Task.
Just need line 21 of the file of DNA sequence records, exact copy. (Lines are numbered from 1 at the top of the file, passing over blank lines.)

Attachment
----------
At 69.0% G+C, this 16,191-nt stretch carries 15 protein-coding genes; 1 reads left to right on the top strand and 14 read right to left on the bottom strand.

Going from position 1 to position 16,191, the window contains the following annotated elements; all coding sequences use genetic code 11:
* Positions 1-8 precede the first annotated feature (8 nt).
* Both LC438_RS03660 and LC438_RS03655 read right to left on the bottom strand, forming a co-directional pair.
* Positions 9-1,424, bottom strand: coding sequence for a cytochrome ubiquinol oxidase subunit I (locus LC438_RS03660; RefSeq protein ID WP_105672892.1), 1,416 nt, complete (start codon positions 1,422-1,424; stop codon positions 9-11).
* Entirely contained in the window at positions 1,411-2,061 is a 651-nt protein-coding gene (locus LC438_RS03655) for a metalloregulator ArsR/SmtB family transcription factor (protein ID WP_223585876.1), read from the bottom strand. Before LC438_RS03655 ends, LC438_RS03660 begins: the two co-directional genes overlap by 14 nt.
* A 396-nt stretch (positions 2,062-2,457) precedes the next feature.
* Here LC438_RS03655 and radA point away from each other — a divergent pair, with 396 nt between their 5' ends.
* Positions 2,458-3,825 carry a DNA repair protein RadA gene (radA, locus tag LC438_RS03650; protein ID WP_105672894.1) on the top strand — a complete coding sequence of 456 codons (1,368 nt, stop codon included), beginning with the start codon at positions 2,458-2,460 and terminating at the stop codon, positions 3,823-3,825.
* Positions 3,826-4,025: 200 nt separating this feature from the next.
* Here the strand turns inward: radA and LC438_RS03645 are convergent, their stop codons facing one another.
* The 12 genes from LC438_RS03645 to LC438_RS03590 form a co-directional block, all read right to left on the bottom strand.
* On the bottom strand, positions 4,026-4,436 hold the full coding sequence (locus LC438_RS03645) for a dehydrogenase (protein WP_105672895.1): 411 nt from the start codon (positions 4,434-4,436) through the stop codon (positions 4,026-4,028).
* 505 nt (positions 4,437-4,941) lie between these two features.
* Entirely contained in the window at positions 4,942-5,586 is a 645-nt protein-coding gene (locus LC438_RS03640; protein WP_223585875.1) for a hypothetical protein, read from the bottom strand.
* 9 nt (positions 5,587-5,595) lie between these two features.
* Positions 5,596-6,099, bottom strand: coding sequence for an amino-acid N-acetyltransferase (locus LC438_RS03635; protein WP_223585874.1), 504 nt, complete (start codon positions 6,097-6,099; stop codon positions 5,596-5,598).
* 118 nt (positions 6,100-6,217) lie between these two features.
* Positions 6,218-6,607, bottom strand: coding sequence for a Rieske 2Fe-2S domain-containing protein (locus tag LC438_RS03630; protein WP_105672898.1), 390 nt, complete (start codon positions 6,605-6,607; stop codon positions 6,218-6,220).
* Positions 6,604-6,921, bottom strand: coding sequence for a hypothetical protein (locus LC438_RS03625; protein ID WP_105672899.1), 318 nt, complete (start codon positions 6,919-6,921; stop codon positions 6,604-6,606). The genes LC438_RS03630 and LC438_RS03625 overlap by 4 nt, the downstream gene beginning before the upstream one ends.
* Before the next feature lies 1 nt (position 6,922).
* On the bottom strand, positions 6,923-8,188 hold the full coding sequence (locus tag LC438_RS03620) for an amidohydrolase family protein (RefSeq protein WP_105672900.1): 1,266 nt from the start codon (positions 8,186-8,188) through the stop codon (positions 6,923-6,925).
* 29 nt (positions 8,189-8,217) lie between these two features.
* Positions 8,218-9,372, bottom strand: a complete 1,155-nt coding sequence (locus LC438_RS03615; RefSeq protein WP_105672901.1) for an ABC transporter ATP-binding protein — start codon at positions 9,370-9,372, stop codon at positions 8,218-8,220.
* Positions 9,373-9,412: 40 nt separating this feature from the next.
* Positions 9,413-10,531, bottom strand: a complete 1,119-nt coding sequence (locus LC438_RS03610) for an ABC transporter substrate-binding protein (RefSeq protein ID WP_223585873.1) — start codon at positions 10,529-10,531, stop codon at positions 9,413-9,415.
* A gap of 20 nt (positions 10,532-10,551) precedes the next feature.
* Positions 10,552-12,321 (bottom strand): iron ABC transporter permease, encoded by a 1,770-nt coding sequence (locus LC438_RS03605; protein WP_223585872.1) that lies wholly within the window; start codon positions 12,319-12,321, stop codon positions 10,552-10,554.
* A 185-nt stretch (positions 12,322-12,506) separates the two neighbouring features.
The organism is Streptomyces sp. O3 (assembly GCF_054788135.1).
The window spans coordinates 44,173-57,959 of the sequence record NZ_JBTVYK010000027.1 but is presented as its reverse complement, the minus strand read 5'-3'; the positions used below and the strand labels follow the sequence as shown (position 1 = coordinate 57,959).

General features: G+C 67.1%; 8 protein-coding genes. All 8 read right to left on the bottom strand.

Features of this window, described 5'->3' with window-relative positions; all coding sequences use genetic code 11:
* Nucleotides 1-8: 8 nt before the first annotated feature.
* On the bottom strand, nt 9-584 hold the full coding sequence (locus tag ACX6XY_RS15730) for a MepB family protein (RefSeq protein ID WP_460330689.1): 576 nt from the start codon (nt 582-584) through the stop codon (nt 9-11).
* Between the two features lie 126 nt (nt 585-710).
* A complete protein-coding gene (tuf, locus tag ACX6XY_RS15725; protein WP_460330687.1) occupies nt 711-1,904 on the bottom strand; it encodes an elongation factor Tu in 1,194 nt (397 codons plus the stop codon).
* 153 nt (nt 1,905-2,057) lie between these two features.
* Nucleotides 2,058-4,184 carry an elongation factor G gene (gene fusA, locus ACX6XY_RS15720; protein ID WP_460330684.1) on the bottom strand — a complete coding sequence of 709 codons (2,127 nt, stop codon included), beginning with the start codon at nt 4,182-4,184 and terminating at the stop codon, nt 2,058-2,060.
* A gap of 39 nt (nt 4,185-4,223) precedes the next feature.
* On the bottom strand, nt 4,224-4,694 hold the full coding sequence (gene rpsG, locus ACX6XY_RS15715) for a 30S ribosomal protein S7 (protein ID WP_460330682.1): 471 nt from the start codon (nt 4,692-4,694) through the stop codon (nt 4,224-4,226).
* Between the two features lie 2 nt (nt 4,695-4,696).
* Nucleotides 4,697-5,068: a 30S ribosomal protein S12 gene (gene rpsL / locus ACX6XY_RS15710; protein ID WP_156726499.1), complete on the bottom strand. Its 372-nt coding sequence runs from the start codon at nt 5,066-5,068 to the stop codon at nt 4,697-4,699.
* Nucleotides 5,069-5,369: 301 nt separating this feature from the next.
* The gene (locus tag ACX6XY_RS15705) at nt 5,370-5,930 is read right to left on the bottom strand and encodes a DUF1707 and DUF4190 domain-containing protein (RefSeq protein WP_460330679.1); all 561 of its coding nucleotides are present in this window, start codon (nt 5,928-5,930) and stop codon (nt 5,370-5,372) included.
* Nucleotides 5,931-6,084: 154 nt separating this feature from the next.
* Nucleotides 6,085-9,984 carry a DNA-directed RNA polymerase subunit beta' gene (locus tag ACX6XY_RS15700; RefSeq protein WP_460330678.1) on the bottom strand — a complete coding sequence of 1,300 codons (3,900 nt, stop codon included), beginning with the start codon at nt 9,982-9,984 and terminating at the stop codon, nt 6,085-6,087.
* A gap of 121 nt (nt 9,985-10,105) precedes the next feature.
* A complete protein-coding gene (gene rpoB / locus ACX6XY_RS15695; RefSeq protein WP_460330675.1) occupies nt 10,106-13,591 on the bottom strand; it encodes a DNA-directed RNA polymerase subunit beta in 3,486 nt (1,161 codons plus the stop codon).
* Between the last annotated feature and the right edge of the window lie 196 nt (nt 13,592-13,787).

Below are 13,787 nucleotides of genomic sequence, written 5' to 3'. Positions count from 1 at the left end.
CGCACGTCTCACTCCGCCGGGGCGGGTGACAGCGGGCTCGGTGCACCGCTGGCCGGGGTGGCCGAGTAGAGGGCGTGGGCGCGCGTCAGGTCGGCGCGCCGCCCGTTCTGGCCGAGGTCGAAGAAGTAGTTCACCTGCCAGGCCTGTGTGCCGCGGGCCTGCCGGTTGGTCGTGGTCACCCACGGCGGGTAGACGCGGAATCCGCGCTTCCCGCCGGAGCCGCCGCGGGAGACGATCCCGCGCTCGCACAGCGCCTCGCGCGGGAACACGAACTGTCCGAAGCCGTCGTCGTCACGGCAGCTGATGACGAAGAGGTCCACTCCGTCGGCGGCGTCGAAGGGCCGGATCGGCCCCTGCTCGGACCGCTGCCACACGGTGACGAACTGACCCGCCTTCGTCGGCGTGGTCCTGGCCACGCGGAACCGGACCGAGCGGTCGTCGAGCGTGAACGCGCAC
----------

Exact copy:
* Before the next feature lies 1 nt (position 6,922).